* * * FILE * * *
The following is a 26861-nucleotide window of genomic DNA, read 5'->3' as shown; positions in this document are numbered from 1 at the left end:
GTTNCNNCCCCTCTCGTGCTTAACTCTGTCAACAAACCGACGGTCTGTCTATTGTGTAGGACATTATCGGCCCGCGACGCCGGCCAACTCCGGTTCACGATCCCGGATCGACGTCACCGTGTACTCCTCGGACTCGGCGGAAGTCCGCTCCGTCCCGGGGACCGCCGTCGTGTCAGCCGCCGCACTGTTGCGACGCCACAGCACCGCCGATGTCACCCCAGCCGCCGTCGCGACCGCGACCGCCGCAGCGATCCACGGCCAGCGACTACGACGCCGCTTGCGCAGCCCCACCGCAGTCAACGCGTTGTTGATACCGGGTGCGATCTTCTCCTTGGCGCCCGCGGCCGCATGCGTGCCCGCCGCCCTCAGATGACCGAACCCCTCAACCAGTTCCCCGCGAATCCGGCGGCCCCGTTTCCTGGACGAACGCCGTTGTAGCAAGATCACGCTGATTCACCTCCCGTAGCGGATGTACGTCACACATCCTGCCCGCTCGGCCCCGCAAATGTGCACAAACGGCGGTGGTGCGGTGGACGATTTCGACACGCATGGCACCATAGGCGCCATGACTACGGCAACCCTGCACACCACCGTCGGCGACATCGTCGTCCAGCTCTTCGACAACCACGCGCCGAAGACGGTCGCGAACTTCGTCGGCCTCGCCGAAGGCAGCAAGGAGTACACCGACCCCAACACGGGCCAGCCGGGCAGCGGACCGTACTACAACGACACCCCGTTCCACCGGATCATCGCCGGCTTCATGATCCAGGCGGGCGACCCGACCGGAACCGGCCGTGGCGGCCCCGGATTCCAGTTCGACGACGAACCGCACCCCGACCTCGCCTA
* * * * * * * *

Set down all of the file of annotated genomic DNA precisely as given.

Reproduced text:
The following is a 26861-nucleotide window of genomic DNA, read 5'->3' as shown; positions in this document are numbered from 1 at the left end:
GTTNCNNCCCCTCTCGTGCTTAACTCTGTCAACAAACCGACGGTCTGTCTATTGTGTAGGACATTATCGGCCCGCGACGCCGGCCAACTCCGGTTCACGATCCCGGATCGACGTCACCGTGTACTCCTCGGACTCGGCGGAAGTCCGCTCCGTCCCGGGGACCGCCGTCGTGTCAGCCGCCGCACTGTTGCGACGCCACAGCACCGCCGATGTCACCCCAGCCGCCGTCGCGACCGCGACCGCCGCAGCGATCCACGGCCAGCGACTACGACGCCGCTTGCGCAGCCCCACCGCAGTCAACGCGTTGTTGATACCGGGTGCGATCTTCTCCTTGGCGCCCGCGGCCGCATGCGTGCCCGCCGCCCTCAGATGACCGAACCCCTCAACCAGTTCCCCGCGAATCCGGCGGCCCCGTTTCCTGGACGAACGCCGTTGTAGCAAGATCACGCTGATTCACCTCCCGTAGCGGATGTACGTCACACATCCTGCCCGCTCGGCCCCGCAAATGTGCACAAACGGCGGTGGTGCGGTGGACGATTTCGACACGCATGGCACCATAGGCGCCATGACTACGGCAACCCTGCACACCACCGTCGGCGACATCGTCGTCCAGCTCTTCGACAACCACGCGCCGAAGACGGTCGCGAACTTCGTCGGCCTCGCCGAAGGCAGCAAGGAGTACACCGACCCCAACACGGGCCAGCCGGGCAGCGGACCGTACTACAACGACACCCCGTTCCACCGGATCATCGCCGGCTTCATGATCCAGGCGGGCGACCCGACCGGAACCGGCCGTGGCGGCCCCGGATTCCAGTTCGACGACGAACCGCACCCCGACCTCGCCTA